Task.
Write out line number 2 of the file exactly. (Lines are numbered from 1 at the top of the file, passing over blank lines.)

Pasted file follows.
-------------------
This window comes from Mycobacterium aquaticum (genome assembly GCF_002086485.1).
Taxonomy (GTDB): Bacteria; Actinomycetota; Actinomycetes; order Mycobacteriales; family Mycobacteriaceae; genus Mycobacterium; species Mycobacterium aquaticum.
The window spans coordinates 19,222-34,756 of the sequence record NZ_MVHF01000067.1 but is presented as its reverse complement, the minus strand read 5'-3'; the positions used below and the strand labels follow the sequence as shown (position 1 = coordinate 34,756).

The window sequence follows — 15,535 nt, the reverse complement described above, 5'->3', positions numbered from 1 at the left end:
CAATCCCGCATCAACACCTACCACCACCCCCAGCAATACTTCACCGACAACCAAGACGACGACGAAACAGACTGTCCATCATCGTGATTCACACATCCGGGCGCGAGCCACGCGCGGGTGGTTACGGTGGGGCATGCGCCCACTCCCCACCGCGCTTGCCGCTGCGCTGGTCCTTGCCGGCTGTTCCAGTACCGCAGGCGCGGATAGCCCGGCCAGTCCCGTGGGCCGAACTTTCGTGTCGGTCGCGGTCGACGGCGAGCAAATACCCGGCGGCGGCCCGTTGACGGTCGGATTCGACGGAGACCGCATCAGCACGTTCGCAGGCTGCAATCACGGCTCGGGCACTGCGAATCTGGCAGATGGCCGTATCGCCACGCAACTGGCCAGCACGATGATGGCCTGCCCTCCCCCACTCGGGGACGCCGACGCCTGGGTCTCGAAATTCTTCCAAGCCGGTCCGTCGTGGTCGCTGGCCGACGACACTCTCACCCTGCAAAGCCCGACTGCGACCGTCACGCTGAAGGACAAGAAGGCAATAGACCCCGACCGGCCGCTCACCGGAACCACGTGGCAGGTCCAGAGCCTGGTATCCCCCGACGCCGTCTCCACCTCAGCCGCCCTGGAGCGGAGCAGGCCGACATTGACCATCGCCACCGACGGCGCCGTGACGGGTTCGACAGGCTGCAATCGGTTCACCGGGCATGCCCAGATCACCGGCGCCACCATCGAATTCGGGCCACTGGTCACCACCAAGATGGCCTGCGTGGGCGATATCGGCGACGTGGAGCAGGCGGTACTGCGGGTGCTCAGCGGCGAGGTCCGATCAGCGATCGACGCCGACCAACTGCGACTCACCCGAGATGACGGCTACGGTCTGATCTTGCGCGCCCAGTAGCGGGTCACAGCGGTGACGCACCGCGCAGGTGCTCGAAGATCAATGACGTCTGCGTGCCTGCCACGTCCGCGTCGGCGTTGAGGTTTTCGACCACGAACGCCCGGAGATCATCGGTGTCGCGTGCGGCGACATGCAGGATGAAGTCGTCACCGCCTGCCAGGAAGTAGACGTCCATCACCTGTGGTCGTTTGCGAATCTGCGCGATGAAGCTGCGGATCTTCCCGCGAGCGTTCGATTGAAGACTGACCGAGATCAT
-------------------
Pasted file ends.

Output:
Taxonomy (GTDB): Bacteria; Actinomycetota; Actinomycetes; order Mycobacteriales; family Mycobacteriaceae; genus Mycobacterium; species Mycobacterium aquaticum.